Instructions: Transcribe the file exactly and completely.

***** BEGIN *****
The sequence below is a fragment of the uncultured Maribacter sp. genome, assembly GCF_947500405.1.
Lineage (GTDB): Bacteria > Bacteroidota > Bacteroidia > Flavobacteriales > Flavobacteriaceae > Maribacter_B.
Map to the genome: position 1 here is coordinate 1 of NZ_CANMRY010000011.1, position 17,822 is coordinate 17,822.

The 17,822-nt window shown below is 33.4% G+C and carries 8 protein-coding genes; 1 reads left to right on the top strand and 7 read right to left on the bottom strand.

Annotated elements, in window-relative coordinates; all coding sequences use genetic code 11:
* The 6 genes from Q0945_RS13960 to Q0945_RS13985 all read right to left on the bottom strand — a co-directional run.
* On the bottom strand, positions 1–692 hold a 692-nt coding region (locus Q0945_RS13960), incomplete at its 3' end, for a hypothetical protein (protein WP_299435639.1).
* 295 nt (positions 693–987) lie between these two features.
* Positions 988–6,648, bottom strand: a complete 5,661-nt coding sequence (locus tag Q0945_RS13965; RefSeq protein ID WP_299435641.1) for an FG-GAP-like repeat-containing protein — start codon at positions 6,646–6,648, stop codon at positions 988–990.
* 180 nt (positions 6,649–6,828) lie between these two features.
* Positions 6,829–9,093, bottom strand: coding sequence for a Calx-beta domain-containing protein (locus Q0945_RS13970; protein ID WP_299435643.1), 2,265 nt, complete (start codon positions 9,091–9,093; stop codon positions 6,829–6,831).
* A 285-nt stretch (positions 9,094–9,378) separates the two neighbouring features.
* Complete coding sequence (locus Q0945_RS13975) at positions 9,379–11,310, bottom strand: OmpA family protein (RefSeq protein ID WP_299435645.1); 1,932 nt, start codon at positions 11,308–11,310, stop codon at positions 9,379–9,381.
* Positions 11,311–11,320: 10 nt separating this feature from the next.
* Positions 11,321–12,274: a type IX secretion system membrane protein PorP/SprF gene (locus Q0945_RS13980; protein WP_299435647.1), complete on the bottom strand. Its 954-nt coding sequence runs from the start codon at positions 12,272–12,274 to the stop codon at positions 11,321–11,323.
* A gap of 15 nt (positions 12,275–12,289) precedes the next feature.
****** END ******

The sequence below is a fragment of the uncultured Maribacter sp. genome, assembly GCF_947500405.1.
Lineage (GTDB): Bacteria > Bacteroidota > Bacteroidia > Flavobacteriales > Flavobacteriaceae > Maribacter_B.
Map to the genome: position 1 here is coordinate 1 of NZ_CANMRY010000011.1, position 17,822 is coordinate 17,822.

The 17,822-nt window shown below is 33.4% G+C and carries 8 protein-coding genes; 1 reads left to right on the top strand and 7 read right to left on the bottom strand.

Annotated elements, in window-relative coordinates; all coding sequences use genetic code 11:
* The 6 genes from Q0945_RS13960 to Q0945_RS13985 all read right to left on the bottom strand — a co-directional run.
* On the bottom strand, positions 1–692 hold a 692-nt coding region (locus Q0945_RS13960), incomplete at its 3' end, for a hypothetical protein (protein WP_299435639.1).
* 295 nt (positions 693–987) lie between these two features.
* Positions 988–6,648, bottom strand: a complete 5,661-nt coding sequence (locus tag Q0945_RS13965; RefSeq protein ID WP_299435641.1) for an FG-GAP-like repeat-containing protein — start codon at positions 6,646–6,648, stop codon at positions 988–990.
* 180 nt (positions 6,649–6,828) lie between these two features.
* Positions 6,829–9,093, bottom strand: coding sequence for a Calx-beta domain-containing protein (locus Q0945_RS13970; protein ID WP_299435643.1), 2,265 nt, complete (start codon positions 9,091–9,093; stop codon positions 6,829–6,831).
* A 285-nt stretch (positions 9,094–9,378) separates the two neighbouring features.
* Complete coding sequence (locus Q0945_RS13975) at positions 9,379–11,310, bottom strand: OmpA family protein (RefSeq protein ID WP_299435645.1); 1,932 nt, start codon at positions 11,308–11,310, stop codon at positions 9,379–9,381.
* Positions 11,311–11,320: 10 nt separating this feature from the next.
* Positions 11,321–12,274: a type IX secretion system membrane protein PorP/SprF gene (locus Q0945_RS13980; protein WP_299435647.1), complete on the bottom strand. Its 954-nt coding sequence runs from the start codon at positions 12,272–12,274 to the stop codon at positions 11,321–11,323.
* A gap of 15 nt (positions 12,275–12,289) precedes the next feature.